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  • Writer's pictureThomas Weikart

China's Coronavirus Reminded Me: Businesses Need a Business Continuity Plan.

No doubt the Coronavirus is sad and scary for the people of China and for those that have visited or worked in China. My deepest concern and hopefulness is for the people of China and those that have or may have been exposed to this virus. I myself have traveled to China well over 100 times in my career and have enjoyed the personal interactions and time there. And hope I get another opportunity, when the situation settles down.

What this situation reminded me of is the need to have a geographically diverse supply chain when temporary (hopefully) interruptions occur. In fact, I was having a discussion with a client just the other day on how they could quickly diversify geographically, so that they can minimize their supply interruptions and take care of their customers needs - It's going to be tough to do many changes quickly at this point in time given the travel restrictions and complexities of working in China at this stage.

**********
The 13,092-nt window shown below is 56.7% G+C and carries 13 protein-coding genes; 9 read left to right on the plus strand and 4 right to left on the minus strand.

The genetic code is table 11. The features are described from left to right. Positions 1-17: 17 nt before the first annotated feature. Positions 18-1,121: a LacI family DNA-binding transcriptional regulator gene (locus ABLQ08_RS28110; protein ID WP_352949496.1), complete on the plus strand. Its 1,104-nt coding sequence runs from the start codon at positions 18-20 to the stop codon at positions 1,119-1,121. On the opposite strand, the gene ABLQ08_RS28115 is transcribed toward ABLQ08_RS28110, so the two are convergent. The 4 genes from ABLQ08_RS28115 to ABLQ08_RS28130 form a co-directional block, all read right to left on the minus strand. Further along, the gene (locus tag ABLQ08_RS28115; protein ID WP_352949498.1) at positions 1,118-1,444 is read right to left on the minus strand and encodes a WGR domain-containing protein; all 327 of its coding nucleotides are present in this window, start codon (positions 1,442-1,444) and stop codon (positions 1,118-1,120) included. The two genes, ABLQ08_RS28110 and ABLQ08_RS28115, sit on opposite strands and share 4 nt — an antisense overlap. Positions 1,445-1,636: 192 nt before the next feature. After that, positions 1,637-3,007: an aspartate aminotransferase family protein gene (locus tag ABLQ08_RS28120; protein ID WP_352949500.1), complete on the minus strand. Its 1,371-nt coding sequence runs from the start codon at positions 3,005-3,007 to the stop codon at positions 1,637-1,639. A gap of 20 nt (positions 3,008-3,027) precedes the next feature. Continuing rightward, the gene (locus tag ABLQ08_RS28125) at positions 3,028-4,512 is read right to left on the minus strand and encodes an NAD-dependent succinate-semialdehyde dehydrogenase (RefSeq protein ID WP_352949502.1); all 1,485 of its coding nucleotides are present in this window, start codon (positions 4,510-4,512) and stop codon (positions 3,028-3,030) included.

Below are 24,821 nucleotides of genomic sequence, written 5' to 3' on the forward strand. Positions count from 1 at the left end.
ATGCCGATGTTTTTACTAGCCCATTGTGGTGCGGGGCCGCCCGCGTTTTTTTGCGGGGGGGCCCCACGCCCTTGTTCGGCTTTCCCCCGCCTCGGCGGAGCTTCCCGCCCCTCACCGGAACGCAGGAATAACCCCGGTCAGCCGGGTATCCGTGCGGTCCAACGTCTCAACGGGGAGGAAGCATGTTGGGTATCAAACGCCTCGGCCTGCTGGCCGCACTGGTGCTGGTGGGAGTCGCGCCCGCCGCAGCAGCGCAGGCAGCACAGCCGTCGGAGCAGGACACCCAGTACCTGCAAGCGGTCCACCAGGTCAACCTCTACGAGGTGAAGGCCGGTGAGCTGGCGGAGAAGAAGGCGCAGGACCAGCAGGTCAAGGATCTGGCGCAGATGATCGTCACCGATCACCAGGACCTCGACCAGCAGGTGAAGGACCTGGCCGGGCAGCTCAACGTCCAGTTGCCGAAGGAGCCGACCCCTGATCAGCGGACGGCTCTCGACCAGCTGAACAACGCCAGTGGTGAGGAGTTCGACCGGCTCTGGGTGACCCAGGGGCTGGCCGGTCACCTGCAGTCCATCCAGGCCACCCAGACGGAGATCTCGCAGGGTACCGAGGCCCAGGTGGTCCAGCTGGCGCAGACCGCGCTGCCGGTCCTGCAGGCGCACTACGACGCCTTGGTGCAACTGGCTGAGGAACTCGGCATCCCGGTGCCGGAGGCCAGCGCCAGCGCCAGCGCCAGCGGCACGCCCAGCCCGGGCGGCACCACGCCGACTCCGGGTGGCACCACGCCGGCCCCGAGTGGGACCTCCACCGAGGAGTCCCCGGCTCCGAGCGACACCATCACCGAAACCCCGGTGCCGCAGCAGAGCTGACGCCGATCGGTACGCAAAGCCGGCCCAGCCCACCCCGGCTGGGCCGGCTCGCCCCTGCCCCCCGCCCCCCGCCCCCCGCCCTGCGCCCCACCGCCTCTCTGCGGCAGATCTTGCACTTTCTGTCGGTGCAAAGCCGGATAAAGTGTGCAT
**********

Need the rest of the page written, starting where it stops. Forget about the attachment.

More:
However, businesses can be better prepared when such an event happens again (and it will) by spending the time now to develop a Business Continuity Plan that is working as a guideline every day when making decisions about the sources of your supply and manufacturing. Traditionally, companies have done "Disaster Recovery Plans". Alternatively, a Business Continuity Plan is an approach that guides decision-making now, largely to diversify your supply chain, so that when a "disaster" strikes, you already are working in a direction that mitigates your supply risk. Even the best "Disaster Recovery Plan" is very hard to deploy when there's really a "disaster". A solid Business Continuity Plan has already mitigated (diversified) your risk in your every day decision-making.

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